This branch of the Austrian Hesch family is descended from Johann Hesch and his wife Marya (Schlinz) Hesch, who came to America from Oberschlagles, Bohemia with three sons: Paul, Mathias, and Anton. +++Johann & Marya settled in Buffalo County, Wisconsin but moved to Pierz, Mn in about 1885. .+++Mathias settled in Waumandee, Wisconsin and moved to Pierz in 1911. +++Anton never married but farmed with his dad in Agram Township, where he died in 1911.+++And Paul, my great grandfather, settled five miles away, in Buckman, Minnesota. He died there in 1900.

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Thursday, August 30, 2012

Where did small town papers get their "news"?

If you've ever seen an actual copy of a small town newspaper from the early 1900s, you probably realize that much of what was printed was...well, NOT relevant.  Did a person in Little Falls care if someone in India claimed to find a 2-headed cobra?  Was it important to Foley to know what Mrs. Vanderbilt wore to tea or to folks in Brainerd that a ship went down near Salerno last month?  I always wondered where those bits of "news" came from. They were so silly and pointless, but they made the paper look like there was lots of news.  
Anyway, last night Larry said he'd found something cool in the Brainerd Dispatch newspaper--did I want to see? (Yes, he's often this funny).  What he found was a series of charming cartoons from 1912, by one Magnus we looked him up, and found that his cartoons were widely distributed thru something called the Western Newspaper Union.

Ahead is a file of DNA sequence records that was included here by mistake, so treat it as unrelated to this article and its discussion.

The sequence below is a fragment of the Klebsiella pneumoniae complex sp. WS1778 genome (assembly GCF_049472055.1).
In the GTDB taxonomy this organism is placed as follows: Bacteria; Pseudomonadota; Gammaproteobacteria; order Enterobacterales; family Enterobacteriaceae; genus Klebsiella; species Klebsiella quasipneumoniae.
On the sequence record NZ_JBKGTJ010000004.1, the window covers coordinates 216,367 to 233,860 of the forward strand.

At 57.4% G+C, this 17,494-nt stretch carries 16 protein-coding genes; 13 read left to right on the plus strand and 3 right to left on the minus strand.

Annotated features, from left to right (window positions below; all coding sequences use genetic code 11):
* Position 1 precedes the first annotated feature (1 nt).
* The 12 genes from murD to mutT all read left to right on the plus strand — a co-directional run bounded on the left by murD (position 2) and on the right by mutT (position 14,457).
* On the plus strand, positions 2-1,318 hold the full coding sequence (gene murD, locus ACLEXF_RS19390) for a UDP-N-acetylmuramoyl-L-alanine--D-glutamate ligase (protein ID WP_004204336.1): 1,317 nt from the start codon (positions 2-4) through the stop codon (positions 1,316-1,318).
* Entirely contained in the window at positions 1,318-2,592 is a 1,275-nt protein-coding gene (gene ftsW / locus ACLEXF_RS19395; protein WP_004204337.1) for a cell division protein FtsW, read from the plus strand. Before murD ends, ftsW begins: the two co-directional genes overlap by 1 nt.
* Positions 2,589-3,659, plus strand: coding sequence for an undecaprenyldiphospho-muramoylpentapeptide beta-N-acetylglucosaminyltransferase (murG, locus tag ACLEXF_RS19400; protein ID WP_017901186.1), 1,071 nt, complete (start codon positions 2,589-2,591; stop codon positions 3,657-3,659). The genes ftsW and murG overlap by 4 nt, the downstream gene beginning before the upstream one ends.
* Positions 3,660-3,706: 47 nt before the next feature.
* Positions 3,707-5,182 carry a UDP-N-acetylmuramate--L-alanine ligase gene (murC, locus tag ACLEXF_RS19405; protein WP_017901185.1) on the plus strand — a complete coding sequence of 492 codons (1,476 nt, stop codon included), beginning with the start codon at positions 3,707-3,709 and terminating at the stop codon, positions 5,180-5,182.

(Our thanks to the Iron Range Historical Society for this):
"The Western Newspaper Union (WNU) provided ready-print pages used by many weekly small-town newspapers. The Gilbert Hearld used these inside pages in the 1920’s and 1930’s, when type-setting was done
manually. This was a tedious process, often done by boy apprentices, called printer’s devils. The first pre-printed pages appeared at the start of the Civil War in 1865, because of a labor shortage due to the war. As more modern printing machines were developed and the costs of printing and distribution were rising, the WNU ceased providing these pages on March 29, 1952...The popular cartoonist, Magnus Kettner, was featured by the WNU for many years. His grass-roots cartoons reflected his
insight into human nature and his keen sense of humor. His distinctive signature identified each of his cartoons".

Aside:   I think of the Little Falls Transcript as particularly guilty of using ready-print "news", but YAY, the Pierz Journal rarely did...

These are clickable!

Larry had to explain a couple of these (he was a fairly typical boy, I think), but I get most of it.  

Just think how funny dad would have found them!


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